The Art of Self Defense Parent Guide
A dark comedy which fails to land many of its jokes and features excessive sexual references.
Parent Movie Review
Casey Davies (Jessie Eisenberg) is the stereotypical wimp. He’s a meek, awkward accountant with no friends, few hobbies, and even less self esteem. After he is mugged and brutally beaten on his way to pick up more dog food for his dachshund, Casey enrolls in a karate class so he’ll be able to defend himself in future. There he learns from Sensei (Alessandro Nivola) how to kick with his fists and punch with his feet, how to earn his own respect, and how to listen to heavy metal.
The Art of Self Defense is a strange movie. Dark comedies are typically niche films to start with, and this one steers aggressively into that small market. The comedy is delivered in an awkward deadpan style, which definitely plays to Jessie Eisenberg’s strengths, but does make the film less appealing to a broader audience. Eisenberg does a fine job portraying his fastidious and socially disjointed character and the rest of the cast are also excellent. Sadly, the comedy in the film seems unusually muted. There are clearly a lot of jokes, and while I could see the humor in most of them, there wasn’t enough there to get a real laugh. Comedy is highly personal, so maybe I’m the odd man out here, but it seemed as if the jokes were being deliberately undersold. Where another recent dark comedy, The Dead Don’t Die, steered hard into absurdity and millennial fatalism, The Art of Self Defense seems unwilling to take the last few steps to give its jokes the force they need to land properly.
For me, the highlight of the movie was its running commentary on the inherently ridiculous nature of the “masculine” behaviors society expects from men. Casey is told, for example, that his preference for “adult contemporary” music is effeminate, and that he should start listening to heavy metal. His dachshund is too small and weak; he should upgrade to a German shepherd. His interest in France makes him prone to surrendering; he should start learning Russian or German instead. The absurd push for the most masculine or aggressive version of his life forms the basis of a lot of the jokes in the film and highlights the ridiculousness of society’s conception of what a man should be.
While the violence and profanity are milder than I expected, there are a lot of sexual references that many audiences will find distasteful, including the repeated use of topless photos from “gentlemen’s magazines”. Even though they’re used jokingly, they do render the film unsuitable for family audiences.
While I’m not unhappy with this production overall, I feel like it missed an opportunity to be much funnier than it turned out to be. There are similar comedies which are more amusing and less offensive and which I’d rather watch. If only the film had taken the art of filmmaking as seriously as it had taken the art of self-defense, it might have pulled off some good hits. As is, the movie lacks the punch to succeed in a competitive market.Directed by Riley Stearns. Starring Jesse Eisenberg, Alessandro Nivola, and Imogen Poots.. Running time: 104 minutes. Theatrical release July 12, 2019. Updated September 24, 2019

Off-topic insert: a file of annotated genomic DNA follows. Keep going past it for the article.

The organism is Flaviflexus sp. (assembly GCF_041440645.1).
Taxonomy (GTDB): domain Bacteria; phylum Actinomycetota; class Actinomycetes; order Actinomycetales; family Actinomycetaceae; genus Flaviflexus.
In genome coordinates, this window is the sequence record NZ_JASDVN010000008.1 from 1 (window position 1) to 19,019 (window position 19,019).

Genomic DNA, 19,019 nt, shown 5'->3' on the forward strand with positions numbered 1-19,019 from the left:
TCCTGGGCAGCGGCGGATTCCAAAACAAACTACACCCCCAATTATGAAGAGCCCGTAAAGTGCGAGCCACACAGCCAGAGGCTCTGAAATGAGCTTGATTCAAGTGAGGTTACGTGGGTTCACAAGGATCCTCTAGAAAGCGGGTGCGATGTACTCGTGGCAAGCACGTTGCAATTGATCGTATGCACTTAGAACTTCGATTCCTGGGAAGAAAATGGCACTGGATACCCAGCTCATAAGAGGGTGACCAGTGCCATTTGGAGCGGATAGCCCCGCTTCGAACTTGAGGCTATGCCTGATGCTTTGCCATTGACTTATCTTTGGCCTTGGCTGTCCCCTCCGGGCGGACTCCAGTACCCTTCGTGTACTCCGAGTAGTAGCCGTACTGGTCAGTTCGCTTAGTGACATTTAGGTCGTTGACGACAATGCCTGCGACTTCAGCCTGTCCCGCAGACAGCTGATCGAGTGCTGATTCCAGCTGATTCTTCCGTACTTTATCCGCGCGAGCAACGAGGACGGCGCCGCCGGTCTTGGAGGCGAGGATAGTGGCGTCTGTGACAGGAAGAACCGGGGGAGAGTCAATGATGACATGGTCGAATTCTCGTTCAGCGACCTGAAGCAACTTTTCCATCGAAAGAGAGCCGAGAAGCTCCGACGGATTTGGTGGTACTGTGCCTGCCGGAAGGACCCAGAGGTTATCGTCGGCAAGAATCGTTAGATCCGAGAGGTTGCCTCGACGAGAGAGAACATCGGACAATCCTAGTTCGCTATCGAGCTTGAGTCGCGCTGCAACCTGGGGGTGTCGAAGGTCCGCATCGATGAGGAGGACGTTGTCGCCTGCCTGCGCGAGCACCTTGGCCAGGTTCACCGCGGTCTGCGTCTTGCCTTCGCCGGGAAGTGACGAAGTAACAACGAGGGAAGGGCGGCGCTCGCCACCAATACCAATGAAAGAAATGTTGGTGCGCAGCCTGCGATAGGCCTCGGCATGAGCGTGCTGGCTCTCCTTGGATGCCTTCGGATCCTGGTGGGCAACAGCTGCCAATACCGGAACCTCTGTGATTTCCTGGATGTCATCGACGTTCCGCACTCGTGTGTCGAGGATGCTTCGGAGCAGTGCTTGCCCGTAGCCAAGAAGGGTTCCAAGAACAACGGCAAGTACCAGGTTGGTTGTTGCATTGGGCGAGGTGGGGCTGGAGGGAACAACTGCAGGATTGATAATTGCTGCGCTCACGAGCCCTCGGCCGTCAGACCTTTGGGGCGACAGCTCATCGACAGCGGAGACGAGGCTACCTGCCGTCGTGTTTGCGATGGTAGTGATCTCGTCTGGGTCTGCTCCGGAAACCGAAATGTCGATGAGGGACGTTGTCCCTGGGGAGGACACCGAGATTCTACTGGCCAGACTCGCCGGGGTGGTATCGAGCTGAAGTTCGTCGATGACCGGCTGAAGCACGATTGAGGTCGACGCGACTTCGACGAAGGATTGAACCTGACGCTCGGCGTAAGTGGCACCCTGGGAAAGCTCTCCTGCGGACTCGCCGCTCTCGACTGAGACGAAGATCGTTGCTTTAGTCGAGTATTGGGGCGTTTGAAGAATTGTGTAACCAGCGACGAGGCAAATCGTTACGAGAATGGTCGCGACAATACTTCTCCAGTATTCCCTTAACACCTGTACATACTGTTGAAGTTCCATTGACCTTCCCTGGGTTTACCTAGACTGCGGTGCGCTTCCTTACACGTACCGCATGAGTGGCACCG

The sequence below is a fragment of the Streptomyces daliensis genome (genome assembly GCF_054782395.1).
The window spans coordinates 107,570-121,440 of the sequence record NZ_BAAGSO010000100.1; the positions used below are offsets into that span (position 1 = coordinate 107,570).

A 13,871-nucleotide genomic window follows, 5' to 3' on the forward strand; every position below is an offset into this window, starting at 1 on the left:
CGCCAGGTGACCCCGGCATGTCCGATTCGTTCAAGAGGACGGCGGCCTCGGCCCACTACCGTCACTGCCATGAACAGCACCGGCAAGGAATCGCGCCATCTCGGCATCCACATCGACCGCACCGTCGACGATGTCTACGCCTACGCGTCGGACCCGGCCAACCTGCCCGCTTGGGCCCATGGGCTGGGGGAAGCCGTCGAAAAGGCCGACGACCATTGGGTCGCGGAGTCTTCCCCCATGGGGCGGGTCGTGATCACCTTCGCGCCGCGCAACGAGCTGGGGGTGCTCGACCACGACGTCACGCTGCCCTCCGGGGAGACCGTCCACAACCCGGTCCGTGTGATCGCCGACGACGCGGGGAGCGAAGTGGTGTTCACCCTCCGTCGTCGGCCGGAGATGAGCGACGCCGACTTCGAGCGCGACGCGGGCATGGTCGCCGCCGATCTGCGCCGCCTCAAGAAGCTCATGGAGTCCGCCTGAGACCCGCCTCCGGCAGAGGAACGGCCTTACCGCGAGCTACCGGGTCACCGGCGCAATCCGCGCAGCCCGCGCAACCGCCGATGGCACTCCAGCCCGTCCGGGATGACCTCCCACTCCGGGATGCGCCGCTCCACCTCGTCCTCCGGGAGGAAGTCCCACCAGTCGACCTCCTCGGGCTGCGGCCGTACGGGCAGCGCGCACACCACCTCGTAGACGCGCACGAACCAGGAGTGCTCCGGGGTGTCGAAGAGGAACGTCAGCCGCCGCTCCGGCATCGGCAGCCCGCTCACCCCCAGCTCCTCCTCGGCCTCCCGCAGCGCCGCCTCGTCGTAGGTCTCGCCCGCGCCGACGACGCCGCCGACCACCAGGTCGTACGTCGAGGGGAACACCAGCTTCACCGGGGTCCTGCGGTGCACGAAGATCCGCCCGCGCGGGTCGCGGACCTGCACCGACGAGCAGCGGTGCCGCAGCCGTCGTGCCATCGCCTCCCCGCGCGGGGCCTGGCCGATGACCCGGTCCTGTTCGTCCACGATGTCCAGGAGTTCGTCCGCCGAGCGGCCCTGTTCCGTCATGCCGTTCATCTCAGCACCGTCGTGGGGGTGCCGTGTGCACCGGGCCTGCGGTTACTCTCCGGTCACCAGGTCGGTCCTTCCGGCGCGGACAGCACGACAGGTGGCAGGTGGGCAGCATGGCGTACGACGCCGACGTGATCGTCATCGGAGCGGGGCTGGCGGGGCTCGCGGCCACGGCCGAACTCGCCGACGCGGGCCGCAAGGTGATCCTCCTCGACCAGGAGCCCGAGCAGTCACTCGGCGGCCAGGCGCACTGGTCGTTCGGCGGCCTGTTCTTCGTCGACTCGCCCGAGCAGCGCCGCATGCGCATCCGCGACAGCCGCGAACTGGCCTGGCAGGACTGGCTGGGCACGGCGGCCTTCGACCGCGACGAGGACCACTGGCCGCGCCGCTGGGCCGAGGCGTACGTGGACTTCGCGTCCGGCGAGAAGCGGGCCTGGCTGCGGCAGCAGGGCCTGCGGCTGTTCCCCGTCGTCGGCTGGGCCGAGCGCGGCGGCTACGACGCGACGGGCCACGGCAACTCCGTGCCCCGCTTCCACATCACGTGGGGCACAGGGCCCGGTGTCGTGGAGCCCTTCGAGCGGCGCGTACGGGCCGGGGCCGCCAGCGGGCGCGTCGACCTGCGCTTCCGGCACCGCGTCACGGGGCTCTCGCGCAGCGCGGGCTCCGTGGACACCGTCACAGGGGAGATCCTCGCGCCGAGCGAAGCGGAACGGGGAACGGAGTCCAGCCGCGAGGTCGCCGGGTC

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The Art of Self Defense
Rating & Content Info
Why is The Art of Self Defense rated R? The Art of Self Defense is rated R by the MPAA for violence, sexual content, graphic nudity and language.
Violence: A character is punched in the back of the head and then severely beaten. An individual is punched in the throat. A person sustains a compound fracture to his elbow. People are shown sparring in a karate class, resulting in one person getting a broken nose and another spitting out some teeth. An individual is punched in the stomach and hits his head on the concrete hard enough to cause bleeding. A dog is shown dead. An individual is shot in the leg. A person is beaten to death. An individual is hanged and his body incinerated. An individual is shot in the head. Someone is killed by a large dog.
Sexual Content: There are frequent mentions of sexual behavior. A man is implied to be masturbating in one scene. There are several images of topless women. There is a brief image of full frontal male nudity.
Profanity: There are five uses of the sexual expletive, and several uses of scatological references and terms of deity.
Alcohol / Drug Use: An individual is shown drinking heavily to deal with trauma. A bag of white powder is implied to be cocaine but is never used or explicitly stated to be drugs.
Page last updated September 24, 2019
The Art of Self Defense Parents' Guide
Casey is determined to become more “masculine”. What traits do you see as masculine? Why? How do societies determine masculine traits? Do you think the advice Casey gets is helpful or do you think it reinforces ideals associated with toxic masculinity?
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Do you wonder how masculinity is perceived in other cultures? In Manhood in the Making: Cultural Concepts of Masculinity, anthropologist David D Gilmore examines concepts of manhood around the world.
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